Perhaps because I am a stereotypical Cancer, an overly emotional, empathetic, and moody person, I was brought to tears reading the story of Jamie Jarrín, the Dodgers, Spanish-language announcer, whose wife died earlier this year.
When Vin Scully retired from broadcasting Dodgers games after the 2016 season, he was rightly celebrated perhaps the best announcer in the history of US sports. Part of his legend was his longevity: he has started calling Dodgers games in 1950. But what most people likely don’t know off-hand is that the Dodgers still have an announcer that has been calling games since 1959. If Jarrín keeps working for another six years, he will pass Scully as the Dodgers longest tenured announcer.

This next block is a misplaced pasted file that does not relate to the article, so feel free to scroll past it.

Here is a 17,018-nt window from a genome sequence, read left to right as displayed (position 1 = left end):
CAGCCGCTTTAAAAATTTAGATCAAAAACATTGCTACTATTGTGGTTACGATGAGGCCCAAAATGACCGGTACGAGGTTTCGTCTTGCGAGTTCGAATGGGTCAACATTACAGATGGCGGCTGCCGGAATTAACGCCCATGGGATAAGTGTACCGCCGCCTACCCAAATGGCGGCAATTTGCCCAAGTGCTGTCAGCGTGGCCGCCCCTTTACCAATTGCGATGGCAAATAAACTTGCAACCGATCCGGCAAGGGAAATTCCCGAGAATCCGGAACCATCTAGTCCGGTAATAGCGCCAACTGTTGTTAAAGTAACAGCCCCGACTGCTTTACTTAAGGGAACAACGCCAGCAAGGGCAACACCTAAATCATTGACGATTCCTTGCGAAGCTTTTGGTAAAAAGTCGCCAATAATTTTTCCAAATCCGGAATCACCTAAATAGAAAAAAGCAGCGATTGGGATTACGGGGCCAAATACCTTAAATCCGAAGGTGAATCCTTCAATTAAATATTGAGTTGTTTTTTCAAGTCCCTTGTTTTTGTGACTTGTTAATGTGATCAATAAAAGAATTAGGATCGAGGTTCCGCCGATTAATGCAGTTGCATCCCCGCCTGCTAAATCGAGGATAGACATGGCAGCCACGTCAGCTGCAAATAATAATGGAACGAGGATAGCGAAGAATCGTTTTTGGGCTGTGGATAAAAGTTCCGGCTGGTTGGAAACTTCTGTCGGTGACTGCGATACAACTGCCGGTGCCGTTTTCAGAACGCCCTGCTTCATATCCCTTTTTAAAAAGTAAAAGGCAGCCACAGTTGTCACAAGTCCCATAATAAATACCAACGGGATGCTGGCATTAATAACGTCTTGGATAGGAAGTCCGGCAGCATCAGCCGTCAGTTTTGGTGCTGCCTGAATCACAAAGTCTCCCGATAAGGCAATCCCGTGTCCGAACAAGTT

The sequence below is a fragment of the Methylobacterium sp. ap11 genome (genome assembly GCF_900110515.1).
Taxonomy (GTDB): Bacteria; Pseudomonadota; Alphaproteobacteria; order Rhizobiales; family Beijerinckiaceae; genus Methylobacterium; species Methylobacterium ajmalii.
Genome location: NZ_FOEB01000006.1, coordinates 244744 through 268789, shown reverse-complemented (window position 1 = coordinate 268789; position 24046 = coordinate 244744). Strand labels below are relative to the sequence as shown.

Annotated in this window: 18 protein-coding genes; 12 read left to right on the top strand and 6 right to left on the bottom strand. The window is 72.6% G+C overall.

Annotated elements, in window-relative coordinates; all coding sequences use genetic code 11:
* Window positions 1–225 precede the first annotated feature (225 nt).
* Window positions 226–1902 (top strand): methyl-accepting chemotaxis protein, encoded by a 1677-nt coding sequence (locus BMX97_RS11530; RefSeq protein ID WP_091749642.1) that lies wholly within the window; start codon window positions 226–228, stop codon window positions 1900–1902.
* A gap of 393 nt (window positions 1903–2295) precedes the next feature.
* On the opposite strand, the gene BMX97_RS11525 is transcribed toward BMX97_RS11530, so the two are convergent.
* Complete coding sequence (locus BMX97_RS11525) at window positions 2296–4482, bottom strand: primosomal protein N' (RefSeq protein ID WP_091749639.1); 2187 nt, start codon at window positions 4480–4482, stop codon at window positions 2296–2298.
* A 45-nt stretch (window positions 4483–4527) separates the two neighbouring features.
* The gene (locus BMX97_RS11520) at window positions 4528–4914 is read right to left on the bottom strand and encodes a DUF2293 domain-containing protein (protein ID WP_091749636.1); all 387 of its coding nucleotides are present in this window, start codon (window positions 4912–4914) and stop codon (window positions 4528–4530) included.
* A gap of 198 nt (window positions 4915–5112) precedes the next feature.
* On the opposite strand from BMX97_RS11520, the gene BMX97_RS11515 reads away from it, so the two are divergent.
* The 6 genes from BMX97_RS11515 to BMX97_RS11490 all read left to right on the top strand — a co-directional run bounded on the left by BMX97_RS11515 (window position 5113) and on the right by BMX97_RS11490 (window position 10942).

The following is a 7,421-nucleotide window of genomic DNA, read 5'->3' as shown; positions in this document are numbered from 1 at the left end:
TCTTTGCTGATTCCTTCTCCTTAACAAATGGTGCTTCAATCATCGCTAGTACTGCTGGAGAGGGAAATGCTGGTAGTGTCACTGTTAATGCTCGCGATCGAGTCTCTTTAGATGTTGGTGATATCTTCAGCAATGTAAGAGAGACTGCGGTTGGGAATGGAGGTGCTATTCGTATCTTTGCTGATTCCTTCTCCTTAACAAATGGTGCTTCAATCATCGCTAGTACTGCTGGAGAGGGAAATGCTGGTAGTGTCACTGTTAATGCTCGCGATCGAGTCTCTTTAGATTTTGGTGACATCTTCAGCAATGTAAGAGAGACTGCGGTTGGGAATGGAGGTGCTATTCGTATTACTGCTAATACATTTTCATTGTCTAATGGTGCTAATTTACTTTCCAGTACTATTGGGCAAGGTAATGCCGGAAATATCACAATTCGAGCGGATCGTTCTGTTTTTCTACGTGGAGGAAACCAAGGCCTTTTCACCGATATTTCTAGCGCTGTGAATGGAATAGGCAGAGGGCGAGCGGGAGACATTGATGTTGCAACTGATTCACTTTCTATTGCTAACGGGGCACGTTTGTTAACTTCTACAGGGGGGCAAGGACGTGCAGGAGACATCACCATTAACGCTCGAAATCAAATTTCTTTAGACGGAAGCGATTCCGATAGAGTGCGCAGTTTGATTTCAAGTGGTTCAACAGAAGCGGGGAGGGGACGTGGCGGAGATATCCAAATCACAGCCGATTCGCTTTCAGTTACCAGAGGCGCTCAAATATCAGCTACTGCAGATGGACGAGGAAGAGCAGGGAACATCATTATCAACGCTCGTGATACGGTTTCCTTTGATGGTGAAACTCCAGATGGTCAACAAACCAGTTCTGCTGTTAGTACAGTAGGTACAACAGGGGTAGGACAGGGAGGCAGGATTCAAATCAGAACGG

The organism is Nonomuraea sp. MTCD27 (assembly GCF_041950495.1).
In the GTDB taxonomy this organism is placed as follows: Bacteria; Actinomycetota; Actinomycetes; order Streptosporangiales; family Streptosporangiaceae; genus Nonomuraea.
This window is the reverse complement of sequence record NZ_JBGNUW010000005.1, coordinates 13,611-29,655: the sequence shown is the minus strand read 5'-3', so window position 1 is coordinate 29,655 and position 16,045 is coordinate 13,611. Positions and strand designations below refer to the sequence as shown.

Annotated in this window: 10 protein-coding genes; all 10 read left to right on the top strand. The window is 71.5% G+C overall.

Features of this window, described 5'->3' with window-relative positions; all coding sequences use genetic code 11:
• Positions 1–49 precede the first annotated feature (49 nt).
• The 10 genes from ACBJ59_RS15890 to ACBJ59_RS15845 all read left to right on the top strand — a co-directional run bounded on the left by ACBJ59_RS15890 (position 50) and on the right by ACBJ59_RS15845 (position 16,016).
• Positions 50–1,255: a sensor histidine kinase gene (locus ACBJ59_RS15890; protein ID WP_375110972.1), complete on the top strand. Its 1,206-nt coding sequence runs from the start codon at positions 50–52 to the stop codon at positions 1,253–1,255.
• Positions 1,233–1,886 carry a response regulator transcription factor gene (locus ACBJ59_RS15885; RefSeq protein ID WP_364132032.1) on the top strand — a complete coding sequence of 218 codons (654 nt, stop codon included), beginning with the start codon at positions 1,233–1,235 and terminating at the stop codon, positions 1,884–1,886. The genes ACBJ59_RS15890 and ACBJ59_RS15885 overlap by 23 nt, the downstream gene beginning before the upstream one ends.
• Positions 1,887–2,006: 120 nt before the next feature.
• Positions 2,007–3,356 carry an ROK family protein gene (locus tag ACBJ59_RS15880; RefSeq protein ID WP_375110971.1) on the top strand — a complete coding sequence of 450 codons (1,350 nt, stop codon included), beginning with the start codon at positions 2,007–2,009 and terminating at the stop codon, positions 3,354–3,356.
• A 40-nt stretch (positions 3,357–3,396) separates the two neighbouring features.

Jarrín had planned to broadcast only a few games this season as he wanted to spend most of his time with his wife. But after she suddenly died, he asked the Dodgers to return to full-time duties, including traveling with the team on their long and grueling road trips. Although that sounds stressful, especially to an eighty-three year old man, it is common knowledge that only time can heal emotional wounds, and that to overcome such grief, it is necessary to stay busy. I can imagine it would be much worse to be alone in the house he shared with his wife.